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    Quote Originally Posted by craigsj
    What?
    Old school. Take a look at bikes from the late 80s and early 90s. Many set their bikes up back then with looong stems, 135 to 150mm that position the bar way below the saddle height. Obviously longer travel forks impact your ability to set up a bike like that anymore, but it also just wasn't that comfortable after a while.
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  16. #16
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    Quote Originally Posted by J Bold
    Your right- not a new idea Shiggy but it has to be tried to believe- my buddy kept telling me for months to do it on my road bike and finally did- will never go back to traditional hood/bar set-up.
    Yup, and a lower lever position (though not as low as I use) is actually more traditional. The ultra high pistol grip style high lever on road bikes only became popular after the "brifter" levers came out.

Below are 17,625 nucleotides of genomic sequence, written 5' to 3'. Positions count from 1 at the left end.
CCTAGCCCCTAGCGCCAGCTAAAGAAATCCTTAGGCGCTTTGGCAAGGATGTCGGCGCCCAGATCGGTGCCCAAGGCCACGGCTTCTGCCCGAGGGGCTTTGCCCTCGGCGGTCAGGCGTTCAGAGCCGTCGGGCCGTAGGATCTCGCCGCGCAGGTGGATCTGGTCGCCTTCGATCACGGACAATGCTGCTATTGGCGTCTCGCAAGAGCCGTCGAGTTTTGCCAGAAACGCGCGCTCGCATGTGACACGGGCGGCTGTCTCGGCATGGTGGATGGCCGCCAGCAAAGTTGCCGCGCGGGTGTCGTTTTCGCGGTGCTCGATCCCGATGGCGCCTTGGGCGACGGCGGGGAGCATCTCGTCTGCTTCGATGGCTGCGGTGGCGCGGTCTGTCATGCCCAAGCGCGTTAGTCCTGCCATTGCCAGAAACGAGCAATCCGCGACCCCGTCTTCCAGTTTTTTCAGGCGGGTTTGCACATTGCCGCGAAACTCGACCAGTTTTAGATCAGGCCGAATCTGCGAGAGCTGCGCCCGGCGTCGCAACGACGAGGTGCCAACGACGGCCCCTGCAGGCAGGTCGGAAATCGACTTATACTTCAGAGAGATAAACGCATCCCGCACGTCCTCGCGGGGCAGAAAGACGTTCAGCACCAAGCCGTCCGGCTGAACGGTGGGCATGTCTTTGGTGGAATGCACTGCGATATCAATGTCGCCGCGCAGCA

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  17. #17
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    Quote Originally Posted by T mon T
    finally, no problem getting to wherever you need to be position wise

    And why do we see additional brake levers in the upper position?

  18. #18
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    Quote Originally Posted by IF52
    Old school. Take a look at bikes from the late 80s and early 90s. Many set their bikes up back then with looong stems, 135 to 150mm that position the bar way below the saddle height. Obviously longer travel forks impact your ability to set up a bike like that anymore, but it also just wasn't that comfortable after a while.
    Yes, and people still do that.

  19. #19
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    Quote Originally Posted by craigsj
    Yes, and people still do that.
    If you say so.
    Quote Originally Posted by banks
    That is one big f'n dude!
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  20. #20